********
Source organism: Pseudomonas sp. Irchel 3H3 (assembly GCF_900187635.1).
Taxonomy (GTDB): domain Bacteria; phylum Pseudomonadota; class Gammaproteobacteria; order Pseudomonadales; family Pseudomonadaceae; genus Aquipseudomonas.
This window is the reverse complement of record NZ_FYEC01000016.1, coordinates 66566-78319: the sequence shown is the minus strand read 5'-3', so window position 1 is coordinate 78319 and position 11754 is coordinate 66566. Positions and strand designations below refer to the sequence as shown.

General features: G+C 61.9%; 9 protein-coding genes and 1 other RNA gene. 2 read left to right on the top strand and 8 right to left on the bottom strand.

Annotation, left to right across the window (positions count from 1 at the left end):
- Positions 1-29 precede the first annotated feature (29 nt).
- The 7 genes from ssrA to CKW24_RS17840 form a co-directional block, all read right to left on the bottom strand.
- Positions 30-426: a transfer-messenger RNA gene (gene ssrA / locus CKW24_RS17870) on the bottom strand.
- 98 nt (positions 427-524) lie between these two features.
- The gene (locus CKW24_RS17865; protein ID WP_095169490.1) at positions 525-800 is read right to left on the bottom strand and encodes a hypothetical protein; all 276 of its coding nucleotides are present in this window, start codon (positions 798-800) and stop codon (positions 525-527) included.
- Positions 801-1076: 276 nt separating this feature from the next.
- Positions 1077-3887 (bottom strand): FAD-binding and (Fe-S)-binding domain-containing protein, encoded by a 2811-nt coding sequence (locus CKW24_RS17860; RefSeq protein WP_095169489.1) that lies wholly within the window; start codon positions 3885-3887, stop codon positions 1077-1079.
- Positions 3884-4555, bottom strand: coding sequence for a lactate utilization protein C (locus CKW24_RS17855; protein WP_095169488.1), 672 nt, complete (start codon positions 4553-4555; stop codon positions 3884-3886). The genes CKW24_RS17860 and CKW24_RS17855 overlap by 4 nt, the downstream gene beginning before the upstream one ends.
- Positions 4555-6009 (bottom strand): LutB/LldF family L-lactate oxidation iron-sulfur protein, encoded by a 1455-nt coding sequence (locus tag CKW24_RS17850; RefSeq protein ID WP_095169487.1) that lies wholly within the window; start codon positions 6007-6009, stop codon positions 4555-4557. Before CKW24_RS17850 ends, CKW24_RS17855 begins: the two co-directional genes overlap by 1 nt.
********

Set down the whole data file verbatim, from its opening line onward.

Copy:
Source organism: Pseudomonas sp. Irchel 3H3 (assembly GCF_900187635.1).
Taxonomy (GTDB): domain Bacteria; phylum Pseudomonadota; class Gammaproteobacteria; order Pseudomonadales; family Pseudomonadaceae; genus Aquipseudomonas.
This window is the reverse complement of record NZ_FYEC01000016.1, coordinates 66566-78319: the sequence shown is the minus strand read 5'-3', so window position 1 is coordinate 78319 and position 11754 is coordinate 66566. Positions and strand designations below refer to the sequence as shown.

General features: G+C 61.9%; 9 protein-coding genes and 1 other RNA gene. 2 read left to right on the top strand and 8 right to left on the bottom strand.

Annotation, left to right across the window (positions count from 1 at the left end):
- Positions 1-29 precede the first annotated feature (29 nt).
- The 7 genes from ssrA to CKW24_RS17840 form a co-directional block, all read right to left on the bottom strand.
- Positions 30-426: a transfer-messenger RNA gene (gene ssrA / locus CKW24_RS17870) on the bottom strand.
- 98 nt (positions 427-524) lie between these two features.
- The gene (locus CKW24_RS17865; protein ID WP_095169490.1) at positions 525-800 is read right to left on the bottom strand and encodes a hypothetical protein; all 276 of its coding nucleotides are present in this window, start codon (positions 798-800) and stop codon (positions 525-527) included.
- Positions 801-1076: 276 nt separating this feature from the next.
- Positions 1077-3887 (bottom strand): FAD-binding and (Fe-S)-binding domain-containing protein, encoded by a 2811-nt coding sequence (locus CKW24_RS17860; RefSeq protein WP_095169489.1) that lies wholly within the window; start codon positions 3885-3887, stop codon positions 1077-1079.
- Positions 3884-4555, bottom strand: coding sequence for a lactate utilization protein C (locus CKW24_RS17855; protein WP_095169488.1), 672 nt, complete (start codon positions 4553-4555; stop codon positions 3884-3886). The genes CKW24_RS17860 and CKW24_RS17855 overlap by 4 nt, the downstream gene beginning before the upstream one ends.
- Positions 4555-6009 (bottom strand): LutB/LldF family L-lactate oxidation iron-sulfur protein, encoded by a 1455-nt coding sequence (locus tag CKW24_RS17850; RefSeq protein ID WP_095169487.1) that lies wholly within the window; start codon positions 6007-6009, stop codon positions 4555-4557. Before CKW24_RS17850 ends, CKW24_RS17855 begins: the two co-directional genes overlap by 1 nt.